"What are the stresses that build up in the part as the layers are added?" asked Bob Ferencz, a group leader in the lab's Methods department. "As you melt new materials, the materials below are still being residually heated. How are those materials being affected by being heated again and again?"

Change the structure, change its properties

Scientists at the lab also are working to alter the materials used in additive manufacturing.

A material's properties -- its strength, density and the way it reacts to heat and stress -- are largely based on its underlying microstructure. By redesigning that microstructure, scientists can create materials with a combination of properties that don't exist in nature.

Duoss said Lawrence Livermore researchers are looking at the fundamental science and engineering of the materials, such as powdered metals and polymers, that are used to manufacture products. The idea is that by changing the pattern or shape of a material's cell structure, it will change its properties.

"We can take the complexity of the design space and create microscale architectures that give you control over normal properties," he said. "We can take the same base material ... and by changing the architecture of it, we can make it stronger, more lightweight and make it react differently to heat."

Duoss explained that altering the base architecture of a material can affect the way the material responds to heat or stress. A company building a car or a jet engine, for example, might want to build it with parts made of a metal that doesn't expand or lose strength when heated.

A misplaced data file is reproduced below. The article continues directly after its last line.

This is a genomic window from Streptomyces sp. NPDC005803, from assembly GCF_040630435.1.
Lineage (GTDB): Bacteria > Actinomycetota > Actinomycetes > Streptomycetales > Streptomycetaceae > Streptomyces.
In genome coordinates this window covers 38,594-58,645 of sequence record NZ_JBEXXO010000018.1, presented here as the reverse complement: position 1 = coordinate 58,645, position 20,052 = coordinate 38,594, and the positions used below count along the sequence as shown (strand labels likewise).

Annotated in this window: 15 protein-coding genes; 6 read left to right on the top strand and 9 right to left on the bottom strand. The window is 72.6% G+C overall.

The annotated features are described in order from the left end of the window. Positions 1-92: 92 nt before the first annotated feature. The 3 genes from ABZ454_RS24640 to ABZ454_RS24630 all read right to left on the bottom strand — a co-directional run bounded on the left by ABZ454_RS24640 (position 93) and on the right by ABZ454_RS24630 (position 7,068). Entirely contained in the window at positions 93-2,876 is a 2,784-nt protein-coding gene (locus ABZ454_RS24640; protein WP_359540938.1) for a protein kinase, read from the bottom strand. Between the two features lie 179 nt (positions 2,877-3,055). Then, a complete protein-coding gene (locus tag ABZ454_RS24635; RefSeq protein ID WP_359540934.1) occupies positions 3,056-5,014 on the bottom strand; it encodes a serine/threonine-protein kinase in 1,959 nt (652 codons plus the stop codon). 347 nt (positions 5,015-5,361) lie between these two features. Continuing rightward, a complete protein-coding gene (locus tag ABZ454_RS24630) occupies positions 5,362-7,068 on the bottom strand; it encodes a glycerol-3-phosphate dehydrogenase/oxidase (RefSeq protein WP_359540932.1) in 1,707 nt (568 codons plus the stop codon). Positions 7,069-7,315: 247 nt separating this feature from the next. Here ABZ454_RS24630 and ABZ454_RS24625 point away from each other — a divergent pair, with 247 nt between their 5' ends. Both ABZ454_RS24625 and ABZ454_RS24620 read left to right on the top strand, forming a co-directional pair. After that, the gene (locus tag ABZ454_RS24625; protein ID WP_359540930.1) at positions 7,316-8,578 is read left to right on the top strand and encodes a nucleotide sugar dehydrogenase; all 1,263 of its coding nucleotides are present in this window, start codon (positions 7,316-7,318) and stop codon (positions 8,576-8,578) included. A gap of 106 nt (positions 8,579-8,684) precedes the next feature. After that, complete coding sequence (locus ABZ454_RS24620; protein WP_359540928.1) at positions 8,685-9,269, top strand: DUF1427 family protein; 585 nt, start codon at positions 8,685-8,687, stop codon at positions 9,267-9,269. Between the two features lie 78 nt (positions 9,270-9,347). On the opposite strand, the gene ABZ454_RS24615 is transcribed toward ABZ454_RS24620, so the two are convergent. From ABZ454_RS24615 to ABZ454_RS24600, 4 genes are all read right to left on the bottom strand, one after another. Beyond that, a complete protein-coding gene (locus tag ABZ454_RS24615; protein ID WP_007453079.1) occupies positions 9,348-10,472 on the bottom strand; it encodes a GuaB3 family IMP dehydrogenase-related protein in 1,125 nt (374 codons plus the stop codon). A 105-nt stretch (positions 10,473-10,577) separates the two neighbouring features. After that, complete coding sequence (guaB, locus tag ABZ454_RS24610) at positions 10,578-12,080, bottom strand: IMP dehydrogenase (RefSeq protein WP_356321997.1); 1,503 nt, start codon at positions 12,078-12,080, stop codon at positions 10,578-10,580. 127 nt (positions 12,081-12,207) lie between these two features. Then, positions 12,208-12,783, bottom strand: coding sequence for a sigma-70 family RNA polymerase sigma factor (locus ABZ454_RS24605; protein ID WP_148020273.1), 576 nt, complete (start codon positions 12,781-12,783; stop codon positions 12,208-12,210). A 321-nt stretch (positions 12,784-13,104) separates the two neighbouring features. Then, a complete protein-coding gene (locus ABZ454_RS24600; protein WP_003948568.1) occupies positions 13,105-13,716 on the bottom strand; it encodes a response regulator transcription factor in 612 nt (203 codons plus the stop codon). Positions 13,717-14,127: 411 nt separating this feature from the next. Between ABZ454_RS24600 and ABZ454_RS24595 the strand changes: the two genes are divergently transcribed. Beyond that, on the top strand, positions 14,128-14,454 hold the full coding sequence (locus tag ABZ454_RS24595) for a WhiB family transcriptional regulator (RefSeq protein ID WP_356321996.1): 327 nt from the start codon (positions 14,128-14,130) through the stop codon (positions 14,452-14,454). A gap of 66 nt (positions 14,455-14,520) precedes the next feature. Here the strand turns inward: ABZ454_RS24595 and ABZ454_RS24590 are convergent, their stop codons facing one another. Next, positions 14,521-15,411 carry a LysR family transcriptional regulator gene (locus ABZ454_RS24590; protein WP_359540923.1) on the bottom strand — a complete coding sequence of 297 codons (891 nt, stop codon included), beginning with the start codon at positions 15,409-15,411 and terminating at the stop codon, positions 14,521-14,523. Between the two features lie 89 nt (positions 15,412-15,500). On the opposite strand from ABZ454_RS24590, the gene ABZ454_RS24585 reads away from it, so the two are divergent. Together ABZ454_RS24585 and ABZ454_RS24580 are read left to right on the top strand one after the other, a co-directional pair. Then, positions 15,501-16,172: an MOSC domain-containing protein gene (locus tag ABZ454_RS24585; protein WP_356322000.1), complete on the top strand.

"With the design, you can control thermal expansion," Duoss said. "We could design it so when it heats up, it actually contracts... The way the structure is set up, it can handle heat better or basically be a-thermal. On the land it can be one temperature, and in space another, but it will still hold its shape."

Robert Parker, an analyst with research firm IDC, said creating a wider array of materials to use in additive manufacturing would be a key development.

"Certainly, one of the limiting factors to wider deployment of additive is the current range of materials," Parker said.

Lawrence Livermore scientists also want to go beyond using additive manufacturing to make something out of a polymer, or a mix of plastics. They want to develop a technique where one additive manufacturing machine could use materials such as a polymer and metal to create one object.

By using multiple materials, a product could be made with a sensor built inside of it.

For instance, by using different metals or a combination of metals and polymers, a 3D printer could make body armor for soldiers or police officers that is stronger, yet lighter, than anything that could be produced by layering materials on top of each other in traditional manufacturing today.

Using different metals and polymers, also would make it possible for a company to print the custom-fit foam and padding for the inside of a football helmet that would be laced with sensors. With the sensors built inside the foam, the number, and severity, of hits a player takes on the head can be tracked, helping to keep athletes from suffering brain injuries.

That kind of advance in manufacturing, said Basiliere, would be helpful to a lot of companies.

"Well, you can get a printer that can print with three different plastics," he added. "They're the same material but different colors... If someone was to come out with the ability to print with different materials, one could be a base to carry another material that could carry an electric charge. Then you could reduce a two-step operation to one step. That could increase quality and reduce price."

This article, Researchers aim to revolutionize 3D printing, global manufacturing, was originally published at Computerworld.com.

Sharon Gaudin covers the Internet and Web 2.0, emerging technologies, and desktop and laptop chips for Computerworld. Follow Sharon on Twitter at @sgaudin, on Google+ or subscribe to Sharon's RSS feed . Her email address is sgaudin@computerworld.com.

See more by Sharon Gaudin on Computerworld.com.